Enter a Next instruction repeatedly, watching how the highlighted line changes, until the INSERT line is highlighted.

Enter a Step instruction. After this is executed, the function now comes into the foreground.

Enter three more Step (or Next) instructions. After these are executed, the procedure now is in the foreground again.

Set a breakpoint for the final executable line of the procedure. This can be done by clicking over the line number, or by moving the cursor to the line and then clicking Debug|Breakpoint, or by typing the statement "$breakpoint pdemo 9;". After this is executed, line 9 of pdemo has a small red mark showing that it has a breakpoint.

Enter a Continue instruction. After this is executed, watch the debugger highlight hop around 100 times as it moves through the loop, and finally settle on line 9.

Type the statements "$refresh variables;" and "select old_value, value from xxxmdbug.variables;". After this is executed, the result-set widget will contain the old value of variable i (99) and the current value (100), This is the way that one examines DECLAREd variables (there are other statements for user variables and server variables).

Enter an $exit instruction. This stops the debugging session, so the effects of the earlier $debug instruction are cancelled. The effects of the earlier $install and $setup instructions are not cancelled, so they will not have to be repeated for the next debugging session involving pdemo and fdemo.

Thus ends our demo. If you would like to confirm it: an introduction for how ocelotgui in general works is in the earlier blog post An open-source MySQL/MariaDB client on Linux" and the source + executable download files for version 0.3.0 are on

If there is anything Ocelot can do to make your next debugging trip more enjoyable, please leave a comment. If you have private thoughts, please write to pgulutzan at

Stored Procedures: critiques and defences

I’ve gathered the main critiques of MySQL / MariaDB stored procedures, and will try some defences.


The critique:

SQL/PSM is the standard 4GL and it was the work of Andrew Eisenberg. Andy based it on ADA. Unless you are military, you have never seen ADA. Be grateful it is dead.
— Joe Celko, reminiscing about his days on the SQL standard committee

Actually I believe Mr Celko likes SQL/PSM, which is the standard that MySQL and MariaDB follow. Here at last is your chance to see some Ada code, and compare with MySQL code …

declare a: integer;

  a := 0;
    a := a + 100;
    exit when a = 200;
  end loop;
  if a /= 300 then
    a := 400;
    a := 500;
  end if;
  case a is
    when 600 a := 700;
    when others a := 800;
  end case;

  declare a integer;
  set a = 0;
    set a = a + 100;
    if a = 200 then leave x; end if;
  end loop;
  if a <> 300 then
    set a = 400;
    set a = 500;
  end if;
  case a
    when 600 then set a = 700;
    else set a = 800;
  end case;

The trouble is, Ada isn’t even among the top ten programming languages according to O’Reilly’s count of book sales, and the choice of only 1.6% of programmers according to the Language Popularity Index. So programmers aren’t used to seeing syntax like the above. And I, who am just as good a psychologist as I am an Ada programmer, explain: they’re not familiar with it, so they call it ugly.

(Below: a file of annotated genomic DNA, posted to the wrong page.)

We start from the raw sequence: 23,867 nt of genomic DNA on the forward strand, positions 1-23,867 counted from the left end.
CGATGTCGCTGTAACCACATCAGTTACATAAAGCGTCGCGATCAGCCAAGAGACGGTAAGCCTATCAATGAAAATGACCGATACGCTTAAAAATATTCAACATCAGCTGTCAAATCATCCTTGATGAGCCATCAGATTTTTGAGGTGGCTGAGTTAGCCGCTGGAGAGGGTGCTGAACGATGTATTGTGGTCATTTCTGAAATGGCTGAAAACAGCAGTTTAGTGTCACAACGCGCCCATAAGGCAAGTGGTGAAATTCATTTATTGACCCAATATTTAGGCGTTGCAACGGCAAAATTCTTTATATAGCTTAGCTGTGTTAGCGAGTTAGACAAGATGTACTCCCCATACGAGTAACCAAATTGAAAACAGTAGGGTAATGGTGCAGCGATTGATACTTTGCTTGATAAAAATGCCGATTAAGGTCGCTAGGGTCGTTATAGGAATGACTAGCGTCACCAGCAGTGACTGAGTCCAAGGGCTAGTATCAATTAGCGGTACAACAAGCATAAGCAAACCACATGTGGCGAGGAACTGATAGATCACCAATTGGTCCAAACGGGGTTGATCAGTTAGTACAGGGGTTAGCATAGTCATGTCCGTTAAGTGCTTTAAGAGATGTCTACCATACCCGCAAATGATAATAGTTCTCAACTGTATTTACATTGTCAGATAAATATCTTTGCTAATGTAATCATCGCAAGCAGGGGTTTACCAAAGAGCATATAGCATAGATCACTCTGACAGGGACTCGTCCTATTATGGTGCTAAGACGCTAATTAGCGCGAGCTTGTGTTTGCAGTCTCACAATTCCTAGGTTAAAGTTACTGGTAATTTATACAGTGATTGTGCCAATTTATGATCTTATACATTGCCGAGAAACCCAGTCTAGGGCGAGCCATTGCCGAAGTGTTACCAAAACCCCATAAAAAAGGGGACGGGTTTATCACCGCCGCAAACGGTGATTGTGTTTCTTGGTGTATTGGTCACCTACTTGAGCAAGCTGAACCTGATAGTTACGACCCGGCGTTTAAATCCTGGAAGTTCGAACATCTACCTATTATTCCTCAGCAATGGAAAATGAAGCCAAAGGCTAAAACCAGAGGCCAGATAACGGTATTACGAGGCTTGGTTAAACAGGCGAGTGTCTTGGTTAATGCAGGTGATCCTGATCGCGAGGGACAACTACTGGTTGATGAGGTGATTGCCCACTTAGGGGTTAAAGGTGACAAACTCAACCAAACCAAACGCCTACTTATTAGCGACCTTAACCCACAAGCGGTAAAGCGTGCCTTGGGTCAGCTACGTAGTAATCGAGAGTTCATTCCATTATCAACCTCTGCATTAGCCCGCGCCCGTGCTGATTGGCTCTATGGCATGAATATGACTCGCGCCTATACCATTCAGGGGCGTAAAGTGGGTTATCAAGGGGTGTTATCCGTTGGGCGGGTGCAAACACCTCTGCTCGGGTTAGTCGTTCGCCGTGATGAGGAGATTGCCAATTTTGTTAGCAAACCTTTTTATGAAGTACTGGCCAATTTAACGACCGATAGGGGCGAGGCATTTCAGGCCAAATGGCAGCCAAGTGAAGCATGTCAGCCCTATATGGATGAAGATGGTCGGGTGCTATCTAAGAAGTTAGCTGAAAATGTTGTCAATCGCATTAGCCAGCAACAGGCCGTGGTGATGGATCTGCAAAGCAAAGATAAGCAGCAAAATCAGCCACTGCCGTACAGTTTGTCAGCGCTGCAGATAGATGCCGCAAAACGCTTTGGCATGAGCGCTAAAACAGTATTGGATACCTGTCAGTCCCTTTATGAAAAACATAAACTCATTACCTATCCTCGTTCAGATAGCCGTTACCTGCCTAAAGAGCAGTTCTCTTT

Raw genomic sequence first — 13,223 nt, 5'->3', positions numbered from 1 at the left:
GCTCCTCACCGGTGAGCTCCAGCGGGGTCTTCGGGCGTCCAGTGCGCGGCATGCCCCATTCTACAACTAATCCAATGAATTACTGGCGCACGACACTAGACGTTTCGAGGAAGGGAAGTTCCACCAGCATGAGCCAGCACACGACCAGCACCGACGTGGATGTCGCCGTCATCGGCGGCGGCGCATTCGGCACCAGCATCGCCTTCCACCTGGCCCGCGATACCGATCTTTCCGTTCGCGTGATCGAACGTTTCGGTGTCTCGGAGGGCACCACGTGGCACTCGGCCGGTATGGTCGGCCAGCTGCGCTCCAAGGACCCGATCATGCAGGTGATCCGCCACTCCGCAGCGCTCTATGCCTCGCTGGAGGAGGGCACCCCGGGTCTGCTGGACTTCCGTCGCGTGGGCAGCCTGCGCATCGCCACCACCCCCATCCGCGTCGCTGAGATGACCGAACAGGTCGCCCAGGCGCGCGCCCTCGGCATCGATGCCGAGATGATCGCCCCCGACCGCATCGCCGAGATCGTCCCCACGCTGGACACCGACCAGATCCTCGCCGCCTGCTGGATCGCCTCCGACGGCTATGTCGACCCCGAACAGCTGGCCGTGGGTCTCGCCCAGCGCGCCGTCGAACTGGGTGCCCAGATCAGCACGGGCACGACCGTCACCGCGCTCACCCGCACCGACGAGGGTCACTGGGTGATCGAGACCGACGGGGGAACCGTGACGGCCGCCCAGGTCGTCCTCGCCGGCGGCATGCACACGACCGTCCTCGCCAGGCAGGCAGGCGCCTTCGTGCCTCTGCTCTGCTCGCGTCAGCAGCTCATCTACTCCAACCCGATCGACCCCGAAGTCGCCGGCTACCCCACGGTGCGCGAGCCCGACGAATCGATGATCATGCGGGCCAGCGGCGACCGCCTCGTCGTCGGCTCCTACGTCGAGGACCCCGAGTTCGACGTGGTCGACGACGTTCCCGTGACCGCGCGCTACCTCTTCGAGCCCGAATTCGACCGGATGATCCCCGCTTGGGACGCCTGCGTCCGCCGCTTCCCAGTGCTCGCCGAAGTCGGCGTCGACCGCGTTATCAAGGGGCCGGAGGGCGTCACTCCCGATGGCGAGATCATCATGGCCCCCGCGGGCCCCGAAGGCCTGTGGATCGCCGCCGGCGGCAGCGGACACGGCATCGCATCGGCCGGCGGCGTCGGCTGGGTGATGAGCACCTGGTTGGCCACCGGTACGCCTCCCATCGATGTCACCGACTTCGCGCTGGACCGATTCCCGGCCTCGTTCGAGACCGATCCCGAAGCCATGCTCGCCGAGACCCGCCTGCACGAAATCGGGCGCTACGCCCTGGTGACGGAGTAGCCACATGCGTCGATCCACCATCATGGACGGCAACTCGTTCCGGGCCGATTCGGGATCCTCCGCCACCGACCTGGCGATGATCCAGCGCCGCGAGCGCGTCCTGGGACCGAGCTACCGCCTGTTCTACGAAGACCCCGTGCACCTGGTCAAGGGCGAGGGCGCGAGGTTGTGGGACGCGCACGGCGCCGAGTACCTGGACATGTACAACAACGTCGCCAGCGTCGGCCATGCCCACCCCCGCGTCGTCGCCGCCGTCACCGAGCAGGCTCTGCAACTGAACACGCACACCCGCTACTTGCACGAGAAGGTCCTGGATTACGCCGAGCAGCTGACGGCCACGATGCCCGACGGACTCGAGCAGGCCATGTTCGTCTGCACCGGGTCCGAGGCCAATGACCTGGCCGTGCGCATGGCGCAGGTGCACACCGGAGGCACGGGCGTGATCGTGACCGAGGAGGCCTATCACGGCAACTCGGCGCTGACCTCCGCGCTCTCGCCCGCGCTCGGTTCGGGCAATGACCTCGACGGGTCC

The defence:

Look at the first alternative: UDFs. Percona posts point out that UDFs can be faster. of course.
But look at the example in Managing & Using MySQL Second Edition. Do you understand it without reading the long commentary?

Now look at the second alternative: External stored procedures. There’s a worklog task for stored procedures in other languages, of course.
But it’s moribund. An implementation on launchpad, “External Language Stored Procedures for MySQL”, exists but doesn’t seem to have been updated since 2009. Are you going to go to the trouble of downloading and adjusting it?

If you answered yes to either of the above questions, please check the length of your nose now.


The critique:

“Migrating a stored procedure is much more complex than rewriting one because the relevant standards of various vendors differ greatly. In this situation, users have no choice but stick to one database vendor rigidly. There is not any room left for users to beat down the price if database vendors overcharge them on upgrading their servers, storages, and user license agreements.”
— Couchbase, “Alternative to Difficult Stored Procedures in Big Data Computation”

The defence: That’s not true. There’s only one relevant standard, there are multiple migration paths, and there’s no charge.

The other DBMSs that follow the ANSI/ISO SQL/PSM standard are: DB2, Mimer, SolidDB, Sybase iAnywhere (Advantage Database Server).

Selective quotes from a case study about “experiences with porting stored procedures written in SQL PL (DB2) to MySQL”:

To find out how “standardized” the MySQL implementation of the SQL/PSM specification really is, we tried to port all our DB2 stored procedures to MySQL. First, we ran into DB2 non-standard extensions of SQL PL that were used in our existing procedures. Actually, there was only one such extension [SQLCODE] … So we first rewrote our DB2 procedures –in DB2–, making sure not to use SQLCODE anymore. Instead we had to introduce the corresponding continue handler(s), thereby introducing an additional “flag” variable. This worked out fine: the new procedures ran perfectly in DB2. … Now we observed some syntactic differences, luckily not in the body of the procedures but in the optional clauses specified just before the body … The only option clause which we could keep was the “LANGUAGE SQL”: required in DB2, optional with MySQL. After these small modifications, the CREATE PROCEDURE statements from DB2 worked on MySQL!